The list kept going: using a petroleum lantern, wearing petroleum-based long underwear and on and on... and then we were quiet. A kind of grieving had set in. Railing against the machine became harder once we owned that we were cogs in the machine, or, as some would say, "batteries in the Matrix," a reference to the movie, The Matrix.
The insight that our own lifestyles - the choices we were making in our lives - were contributing to the things we wanted to change set us on a decades-long journey that pressed the reset button on our lives, ultimately bring our decisions and actions more in alignment with our values. To achieve this, we had to come to terms with many things we did not want to acknowledge, like, for example, the fact that most of the choices we made about what to buy were not given very much thought. They were largely automatic and overly influenced by what you could call the norms of society.
Like many people, we bought this, that or the other thing because it was the current trend or fashion, with little concern about where it came from, what it was made of, or how it got from where it was to our homes. Like nearly everyone else we knew, we were consumers who were asleep at the wheel much of the time, digesting the things popular culture told us we needed.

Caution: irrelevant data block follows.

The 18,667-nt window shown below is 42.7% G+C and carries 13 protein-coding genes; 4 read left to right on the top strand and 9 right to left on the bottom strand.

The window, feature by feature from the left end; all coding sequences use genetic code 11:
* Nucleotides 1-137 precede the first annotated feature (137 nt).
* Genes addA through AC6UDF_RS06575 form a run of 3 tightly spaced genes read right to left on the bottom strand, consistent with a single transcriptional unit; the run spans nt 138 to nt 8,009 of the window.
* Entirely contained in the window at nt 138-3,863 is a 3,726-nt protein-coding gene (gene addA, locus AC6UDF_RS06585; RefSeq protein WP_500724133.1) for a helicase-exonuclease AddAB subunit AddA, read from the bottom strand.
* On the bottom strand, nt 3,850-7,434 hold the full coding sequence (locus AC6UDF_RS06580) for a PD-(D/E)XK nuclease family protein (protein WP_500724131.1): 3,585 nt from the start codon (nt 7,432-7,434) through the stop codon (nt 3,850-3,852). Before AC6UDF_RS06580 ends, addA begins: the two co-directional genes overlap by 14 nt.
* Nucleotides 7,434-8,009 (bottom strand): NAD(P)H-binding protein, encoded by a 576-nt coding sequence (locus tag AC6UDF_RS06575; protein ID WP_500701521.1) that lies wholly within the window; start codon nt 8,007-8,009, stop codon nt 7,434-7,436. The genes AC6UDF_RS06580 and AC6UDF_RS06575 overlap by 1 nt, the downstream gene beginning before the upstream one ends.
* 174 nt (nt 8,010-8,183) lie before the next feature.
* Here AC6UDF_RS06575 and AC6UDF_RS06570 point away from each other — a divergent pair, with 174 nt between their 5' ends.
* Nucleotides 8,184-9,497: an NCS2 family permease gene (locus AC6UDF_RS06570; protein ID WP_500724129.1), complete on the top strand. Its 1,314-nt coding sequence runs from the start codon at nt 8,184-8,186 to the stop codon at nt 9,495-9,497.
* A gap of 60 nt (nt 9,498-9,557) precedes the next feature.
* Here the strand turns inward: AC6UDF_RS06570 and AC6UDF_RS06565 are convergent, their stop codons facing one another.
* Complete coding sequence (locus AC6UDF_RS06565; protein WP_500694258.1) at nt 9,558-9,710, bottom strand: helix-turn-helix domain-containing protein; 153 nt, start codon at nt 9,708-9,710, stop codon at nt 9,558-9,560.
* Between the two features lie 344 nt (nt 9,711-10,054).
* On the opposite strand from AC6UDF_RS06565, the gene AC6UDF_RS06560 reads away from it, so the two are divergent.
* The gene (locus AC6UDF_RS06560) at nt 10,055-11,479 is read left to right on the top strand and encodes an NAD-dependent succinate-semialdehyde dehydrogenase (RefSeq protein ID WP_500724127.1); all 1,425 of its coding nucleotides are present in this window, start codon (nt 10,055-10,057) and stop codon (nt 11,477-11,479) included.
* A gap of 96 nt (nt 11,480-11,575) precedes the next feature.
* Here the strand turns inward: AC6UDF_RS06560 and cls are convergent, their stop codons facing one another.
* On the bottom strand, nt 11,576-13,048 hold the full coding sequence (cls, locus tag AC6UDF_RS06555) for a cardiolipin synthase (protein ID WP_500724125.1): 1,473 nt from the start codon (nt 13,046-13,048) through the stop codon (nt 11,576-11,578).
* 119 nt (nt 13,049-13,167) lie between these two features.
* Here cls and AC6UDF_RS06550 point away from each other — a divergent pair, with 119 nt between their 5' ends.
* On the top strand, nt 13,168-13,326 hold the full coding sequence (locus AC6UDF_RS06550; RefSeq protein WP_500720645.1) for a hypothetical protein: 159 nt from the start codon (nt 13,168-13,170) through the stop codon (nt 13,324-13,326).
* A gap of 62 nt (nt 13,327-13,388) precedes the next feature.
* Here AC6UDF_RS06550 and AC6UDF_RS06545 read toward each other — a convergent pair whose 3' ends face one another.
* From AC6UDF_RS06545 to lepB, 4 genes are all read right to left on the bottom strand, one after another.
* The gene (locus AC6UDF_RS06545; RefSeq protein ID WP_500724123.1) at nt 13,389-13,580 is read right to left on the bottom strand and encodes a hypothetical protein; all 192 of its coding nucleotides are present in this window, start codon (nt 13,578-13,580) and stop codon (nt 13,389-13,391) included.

Exxon Valdez began waking us up to our need to change the way we lived. Another disaster - Hurricane Katrina - affected our lives even more.
With no advanced notice and with no opportunity to prepare, we were called upon to lead a large-scale rescue effort in the wake of one of our nation's largest and deadliest natural disasters, which struck New Orleans on August 31, 2005. When Katrina made landfall, it was a category 5 storm that caused unimaginable devastation to one of the Gulf Coast's most beloved and populated cities. The storm itself was just the beginning. In its aftermath, there were more than 50 breaches of the levee system that protected much of the populated area - that were built on land that is situation below sea level - from the surrounding ocean.